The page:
Dec 1, 2008 06:19 PM | 4
Why can mosquitoes carry deadly viruses without succumbing to them and live on to give humans West Nile, dengue fever, and a host of other fatal illnesses. According to new research, the insects' primitive immune systems recognize that the viruses are dangerous and slice the microbes' genetic material into harmless pieces.
But while fighting the viruses, mosquitoes pass them to people (and in some cases other animals), who do not seem to have the capacity to chop them up. The finding, which was published in today's Proceedings of the National Academy of Sciences, could lead to therapies to beef up human immunity against such microbes or ways to remove mosquitoes' defenses so that they kick the bucket when invaded by viruses instead of surviving to spread them far and wide.
The prevailing theory had been that these viruses and mosquitoes lived in harmony. But entomologists found quite the opposite to be true. "We were shocked," lead author Kevin Myles told ScientificAmerican.com, "This had long been viewed as a very benign relationship."
Myles and his colleagues at Virginia Polytechnic Institute and State University in Blacksburg, Va., discovered the mosquito's secret when they infected the insects with a virus that is a close relative of disease-causing microbes. They found that the mosquito's immune system cut up the virus' genetic material so that the insect didn't get ill. The team then infected the mosquitoes with a genetically modified virus that blocked their chopping mechanism. Those mosquitoes were unable to mount an attack against the invader and died off two to five times more quickly than did mosquitoes infected with the normal virus.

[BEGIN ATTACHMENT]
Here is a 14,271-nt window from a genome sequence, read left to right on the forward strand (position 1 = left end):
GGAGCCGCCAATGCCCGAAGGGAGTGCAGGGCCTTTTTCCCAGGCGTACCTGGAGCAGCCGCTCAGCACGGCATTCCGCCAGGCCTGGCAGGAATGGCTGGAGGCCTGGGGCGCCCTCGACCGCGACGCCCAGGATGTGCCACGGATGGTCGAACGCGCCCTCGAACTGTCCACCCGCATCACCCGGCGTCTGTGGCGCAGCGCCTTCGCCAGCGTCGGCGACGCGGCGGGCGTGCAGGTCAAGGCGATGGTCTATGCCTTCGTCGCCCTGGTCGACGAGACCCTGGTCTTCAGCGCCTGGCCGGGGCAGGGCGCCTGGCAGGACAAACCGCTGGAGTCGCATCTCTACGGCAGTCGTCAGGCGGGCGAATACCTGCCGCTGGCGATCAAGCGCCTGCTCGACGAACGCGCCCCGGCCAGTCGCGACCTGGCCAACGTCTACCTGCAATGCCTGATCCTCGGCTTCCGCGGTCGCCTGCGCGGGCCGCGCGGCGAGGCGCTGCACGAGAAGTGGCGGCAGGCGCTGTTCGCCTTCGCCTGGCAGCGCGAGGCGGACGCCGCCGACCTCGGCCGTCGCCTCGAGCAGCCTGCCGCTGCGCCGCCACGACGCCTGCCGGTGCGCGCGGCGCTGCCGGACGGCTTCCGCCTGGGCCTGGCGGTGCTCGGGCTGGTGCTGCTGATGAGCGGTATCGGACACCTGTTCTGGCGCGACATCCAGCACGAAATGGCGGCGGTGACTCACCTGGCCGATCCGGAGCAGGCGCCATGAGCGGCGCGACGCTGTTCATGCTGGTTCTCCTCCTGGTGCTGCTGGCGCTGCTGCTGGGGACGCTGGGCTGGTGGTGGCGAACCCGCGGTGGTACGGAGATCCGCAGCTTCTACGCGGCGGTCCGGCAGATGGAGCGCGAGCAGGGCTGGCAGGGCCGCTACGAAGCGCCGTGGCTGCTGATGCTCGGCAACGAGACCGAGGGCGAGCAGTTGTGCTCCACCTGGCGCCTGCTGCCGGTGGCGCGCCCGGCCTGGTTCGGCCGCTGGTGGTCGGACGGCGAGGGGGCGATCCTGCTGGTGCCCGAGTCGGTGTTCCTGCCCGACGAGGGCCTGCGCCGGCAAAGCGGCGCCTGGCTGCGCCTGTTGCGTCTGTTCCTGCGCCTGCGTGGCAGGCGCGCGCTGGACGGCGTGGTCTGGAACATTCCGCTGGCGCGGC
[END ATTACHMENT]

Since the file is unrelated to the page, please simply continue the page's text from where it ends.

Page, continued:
Understanding how mosquitoes fend off viral attacks might improve human health in the future, says study co-author Zach Adelman.
"If you could genetically modify a mosquito, then the mosquito would die upon becoming infected," he says. "This work hints that that's a possible application." He adds that future antiviral therapies for people may be fashioned to mimic the mosquito's virus-killing tricks. "If we could understand how the mosquito is doing such a good job," he says "maybe we could learn something about how to treat this disease in humans."
(Malaria is a parasite, not a virus, and so it's unclear whether these techniques would work for this particular mosquito-borne disease.)
(Image courtesy of the U.S. Centers for Disease Control.)
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